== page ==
Alberni high school students schooled in Cuban culture

Spring break for a group of Alberni District Secondary School band students was an unforgettable one this year.

Students from Alberni District Secondary School

Spring break for a group of Alberni District Secondary School band students was an unforgettable one this year. The group of 44 students, two band teachers and seven chaperones spent just over a week in Havana, Cuba for a cultural trip. They had the chance to share music with the locals and take in some of the tourist attractions for which Cuba is known.

The students, band members from five different performing groups in Grades 10–12, had been preparing since early in the school year for the trip. One surprise, though, upon arrival, was finding out they landed at the same time as American President Barack Obama, who was touring the country at the same time.

The group was accompanied by two tour guides who showed off and explained Cuba’s history, landmarks and details of the culture.

“While there were beautiful beaches, waterfalls, gardens, and sight-seeing, the brightest highlights were definitely in the performances we participated in and watched,” said band teacher, Michelle Dyler.

One of those was a reciprocal performance at two art schools. Another performance took place at a culture house. In return, the culture house students put on a show with a choir, a guitar group and traditional dancers.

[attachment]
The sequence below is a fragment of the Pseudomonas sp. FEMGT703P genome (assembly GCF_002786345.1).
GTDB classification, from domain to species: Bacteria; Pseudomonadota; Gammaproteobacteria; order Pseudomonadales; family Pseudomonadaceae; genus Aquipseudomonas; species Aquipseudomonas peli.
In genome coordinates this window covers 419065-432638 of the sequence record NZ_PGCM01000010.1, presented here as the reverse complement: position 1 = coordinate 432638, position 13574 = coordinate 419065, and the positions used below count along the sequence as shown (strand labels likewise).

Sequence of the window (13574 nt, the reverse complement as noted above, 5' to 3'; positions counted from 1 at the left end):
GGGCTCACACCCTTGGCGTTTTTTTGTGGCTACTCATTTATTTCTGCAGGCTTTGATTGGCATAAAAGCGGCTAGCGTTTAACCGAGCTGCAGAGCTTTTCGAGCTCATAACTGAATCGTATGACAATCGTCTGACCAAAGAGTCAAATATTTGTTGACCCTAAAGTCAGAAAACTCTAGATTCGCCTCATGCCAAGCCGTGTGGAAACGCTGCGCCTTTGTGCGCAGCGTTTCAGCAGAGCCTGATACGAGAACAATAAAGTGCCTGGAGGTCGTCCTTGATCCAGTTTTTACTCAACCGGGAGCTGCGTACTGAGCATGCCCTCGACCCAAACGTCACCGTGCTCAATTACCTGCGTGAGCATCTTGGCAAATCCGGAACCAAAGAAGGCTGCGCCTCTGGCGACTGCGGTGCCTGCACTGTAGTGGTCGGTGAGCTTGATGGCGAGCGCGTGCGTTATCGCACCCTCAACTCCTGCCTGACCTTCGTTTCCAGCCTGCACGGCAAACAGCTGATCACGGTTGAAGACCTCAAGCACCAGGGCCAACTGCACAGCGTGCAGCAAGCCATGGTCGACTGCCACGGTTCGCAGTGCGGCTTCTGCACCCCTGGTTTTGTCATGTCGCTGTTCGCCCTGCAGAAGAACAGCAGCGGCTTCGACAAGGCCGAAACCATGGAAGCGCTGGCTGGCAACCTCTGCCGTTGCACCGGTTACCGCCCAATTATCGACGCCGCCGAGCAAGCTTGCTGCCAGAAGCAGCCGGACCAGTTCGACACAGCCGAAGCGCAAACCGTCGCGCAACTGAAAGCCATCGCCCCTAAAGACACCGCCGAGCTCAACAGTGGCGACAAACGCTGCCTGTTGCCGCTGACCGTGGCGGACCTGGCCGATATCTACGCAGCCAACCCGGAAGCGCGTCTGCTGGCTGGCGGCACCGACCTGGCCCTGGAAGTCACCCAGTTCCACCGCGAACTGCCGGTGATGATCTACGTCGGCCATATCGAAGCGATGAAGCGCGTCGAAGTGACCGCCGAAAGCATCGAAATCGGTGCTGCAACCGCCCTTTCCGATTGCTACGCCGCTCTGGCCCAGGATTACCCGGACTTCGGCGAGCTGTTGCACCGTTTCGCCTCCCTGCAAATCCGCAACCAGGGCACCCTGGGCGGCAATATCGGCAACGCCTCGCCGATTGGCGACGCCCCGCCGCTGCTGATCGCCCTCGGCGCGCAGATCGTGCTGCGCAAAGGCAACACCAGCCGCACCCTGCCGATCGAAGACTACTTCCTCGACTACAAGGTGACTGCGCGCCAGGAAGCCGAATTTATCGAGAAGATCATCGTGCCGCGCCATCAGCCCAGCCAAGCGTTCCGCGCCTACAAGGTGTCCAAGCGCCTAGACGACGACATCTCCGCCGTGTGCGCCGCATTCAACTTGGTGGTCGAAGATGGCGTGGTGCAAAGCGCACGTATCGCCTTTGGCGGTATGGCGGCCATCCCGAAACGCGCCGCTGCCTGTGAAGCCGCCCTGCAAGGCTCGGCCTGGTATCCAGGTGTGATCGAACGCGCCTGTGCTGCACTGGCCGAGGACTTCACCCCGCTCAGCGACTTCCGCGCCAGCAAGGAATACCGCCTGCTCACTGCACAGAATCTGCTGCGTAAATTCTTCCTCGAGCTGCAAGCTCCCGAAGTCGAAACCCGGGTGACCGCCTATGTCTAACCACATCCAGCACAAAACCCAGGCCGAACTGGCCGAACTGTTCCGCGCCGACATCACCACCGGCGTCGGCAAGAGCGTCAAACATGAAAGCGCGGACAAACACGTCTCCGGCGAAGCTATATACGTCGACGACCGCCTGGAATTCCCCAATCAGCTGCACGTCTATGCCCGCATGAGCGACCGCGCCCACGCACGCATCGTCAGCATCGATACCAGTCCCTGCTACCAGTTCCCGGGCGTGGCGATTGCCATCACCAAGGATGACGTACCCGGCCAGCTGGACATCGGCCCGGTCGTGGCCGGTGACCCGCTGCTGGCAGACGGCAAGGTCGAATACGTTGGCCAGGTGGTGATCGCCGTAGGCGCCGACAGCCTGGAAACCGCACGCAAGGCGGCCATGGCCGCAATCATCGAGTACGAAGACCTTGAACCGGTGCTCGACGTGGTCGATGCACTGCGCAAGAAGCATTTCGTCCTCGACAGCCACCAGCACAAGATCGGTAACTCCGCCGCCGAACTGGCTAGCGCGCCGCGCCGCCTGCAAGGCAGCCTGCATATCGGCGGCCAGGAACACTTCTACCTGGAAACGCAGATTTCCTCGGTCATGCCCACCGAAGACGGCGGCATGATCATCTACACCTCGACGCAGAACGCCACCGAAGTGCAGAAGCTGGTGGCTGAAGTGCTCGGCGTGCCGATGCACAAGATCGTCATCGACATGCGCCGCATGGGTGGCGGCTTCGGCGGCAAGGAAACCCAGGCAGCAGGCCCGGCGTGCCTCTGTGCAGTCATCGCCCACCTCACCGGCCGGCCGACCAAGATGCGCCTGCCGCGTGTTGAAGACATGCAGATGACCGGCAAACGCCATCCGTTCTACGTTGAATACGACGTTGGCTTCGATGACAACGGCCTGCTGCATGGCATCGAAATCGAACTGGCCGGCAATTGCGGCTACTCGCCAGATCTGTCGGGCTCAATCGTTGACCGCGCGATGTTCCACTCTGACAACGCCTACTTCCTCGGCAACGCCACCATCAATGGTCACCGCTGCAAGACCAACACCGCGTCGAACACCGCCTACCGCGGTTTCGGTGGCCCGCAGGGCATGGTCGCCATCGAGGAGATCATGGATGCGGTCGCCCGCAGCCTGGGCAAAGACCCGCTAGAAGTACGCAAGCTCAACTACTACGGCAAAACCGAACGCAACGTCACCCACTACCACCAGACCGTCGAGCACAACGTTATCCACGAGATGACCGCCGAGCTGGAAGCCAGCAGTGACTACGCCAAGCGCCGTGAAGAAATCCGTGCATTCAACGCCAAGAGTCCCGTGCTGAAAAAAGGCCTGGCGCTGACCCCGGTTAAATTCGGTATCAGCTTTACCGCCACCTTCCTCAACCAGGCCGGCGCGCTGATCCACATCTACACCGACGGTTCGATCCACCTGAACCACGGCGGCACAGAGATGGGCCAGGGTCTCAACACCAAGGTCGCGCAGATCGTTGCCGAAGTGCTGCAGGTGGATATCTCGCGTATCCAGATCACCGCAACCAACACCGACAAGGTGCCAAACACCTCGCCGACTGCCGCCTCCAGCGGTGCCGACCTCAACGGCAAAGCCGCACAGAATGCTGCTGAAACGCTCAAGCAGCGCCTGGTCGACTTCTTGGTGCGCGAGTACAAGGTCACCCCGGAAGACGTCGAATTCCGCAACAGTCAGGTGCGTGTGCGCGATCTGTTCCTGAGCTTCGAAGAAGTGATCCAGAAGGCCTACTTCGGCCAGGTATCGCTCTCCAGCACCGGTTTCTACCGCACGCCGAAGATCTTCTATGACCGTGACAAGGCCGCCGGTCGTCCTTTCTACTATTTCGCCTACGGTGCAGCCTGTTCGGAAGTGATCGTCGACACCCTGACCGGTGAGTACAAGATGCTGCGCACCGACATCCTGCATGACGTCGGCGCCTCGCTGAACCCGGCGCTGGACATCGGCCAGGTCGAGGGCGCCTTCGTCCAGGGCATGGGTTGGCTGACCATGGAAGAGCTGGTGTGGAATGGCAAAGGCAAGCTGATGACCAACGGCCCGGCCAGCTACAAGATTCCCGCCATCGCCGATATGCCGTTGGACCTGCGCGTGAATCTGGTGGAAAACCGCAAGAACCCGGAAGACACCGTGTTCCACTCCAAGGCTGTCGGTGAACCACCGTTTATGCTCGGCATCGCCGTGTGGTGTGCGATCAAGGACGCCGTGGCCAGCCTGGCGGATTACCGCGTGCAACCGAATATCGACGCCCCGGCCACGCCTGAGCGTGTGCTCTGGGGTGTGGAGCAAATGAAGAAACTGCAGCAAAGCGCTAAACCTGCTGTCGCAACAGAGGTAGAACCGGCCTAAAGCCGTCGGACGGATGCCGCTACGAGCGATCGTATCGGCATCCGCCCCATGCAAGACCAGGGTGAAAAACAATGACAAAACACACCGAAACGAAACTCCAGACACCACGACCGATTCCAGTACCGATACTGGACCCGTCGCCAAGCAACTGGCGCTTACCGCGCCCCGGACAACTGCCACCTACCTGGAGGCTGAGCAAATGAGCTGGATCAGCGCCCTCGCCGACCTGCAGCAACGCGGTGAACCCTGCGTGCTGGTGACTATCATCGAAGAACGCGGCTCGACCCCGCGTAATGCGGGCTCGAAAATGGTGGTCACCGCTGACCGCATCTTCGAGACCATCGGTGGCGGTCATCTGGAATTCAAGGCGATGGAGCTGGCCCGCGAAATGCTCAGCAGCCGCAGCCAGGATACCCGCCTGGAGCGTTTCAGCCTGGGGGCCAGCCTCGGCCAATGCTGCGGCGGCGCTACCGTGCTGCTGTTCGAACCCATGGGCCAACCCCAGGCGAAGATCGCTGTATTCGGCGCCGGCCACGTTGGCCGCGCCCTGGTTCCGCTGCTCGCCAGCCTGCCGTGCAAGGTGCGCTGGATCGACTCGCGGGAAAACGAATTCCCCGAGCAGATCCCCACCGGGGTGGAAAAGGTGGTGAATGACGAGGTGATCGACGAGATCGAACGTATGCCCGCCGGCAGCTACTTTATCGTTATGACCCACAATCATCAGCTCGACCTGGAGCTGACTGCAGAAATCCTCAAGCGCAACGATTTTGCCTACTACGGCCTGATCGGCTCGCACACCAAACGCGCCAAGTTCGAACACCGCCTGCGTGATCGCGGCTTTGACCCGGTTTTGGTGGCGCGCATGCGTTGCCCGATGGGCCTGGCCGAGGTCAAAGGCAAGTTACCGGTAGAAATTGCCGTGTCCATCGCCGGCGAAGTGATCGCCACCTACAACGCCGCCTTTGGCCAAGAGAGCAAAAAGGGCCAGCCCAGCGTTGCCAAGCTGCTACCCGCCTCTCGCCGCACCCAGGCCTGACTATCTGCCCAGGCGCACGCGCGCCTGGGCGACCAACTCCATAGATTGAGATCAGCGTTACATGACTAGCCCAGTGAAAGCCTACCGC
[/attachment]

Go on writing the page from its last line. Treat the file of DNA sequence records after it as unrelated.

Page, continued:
The ADSS students also participated in hands-on workshops with a professional a capella vocal group and a local jazz group (shown below).

“The most rewarding performance we had was for an outreach program that helps troubled youth by providing them guidance and teaching them music and dance to help keep them off the streets and out of trouble,” Dyler said. “It was incredibly inspiring to be able to see incredible dance routines that had been created in the six months since the program had opened and what a positive influence it was having on the youth of the area.”

Although they learned before leaving Canada about Cuba’s rich music culture, the group saw it nearly everywhere they toured. There were musicians in restaurants and cafes, and each night in the hotel, groups put on performances. The band, in turn, played for hotel guests.

“Cuba is known for having a strong culture but knowing it and experiencing it are very different,” Dyler said. “We learned a lot about their musical culture and especially how dancing is so connected to music, whereas in Canadian culture we don’t immediately associate music with dance.”

Before they left Canada, the students and teachers also collected refurbished musical instruments, hygienic supplies and clothing, which were donated to Cubans in need. Dyler said the amount of support from the community was overwhelming.

“We are extremely grateful that we were able to bring so much to donate to our new Cuban friends,” she said.

“Our tour guides were quite moved at the generosity of our small Alberni group and we were proud to be able to provide so much for people who have so little.”

 

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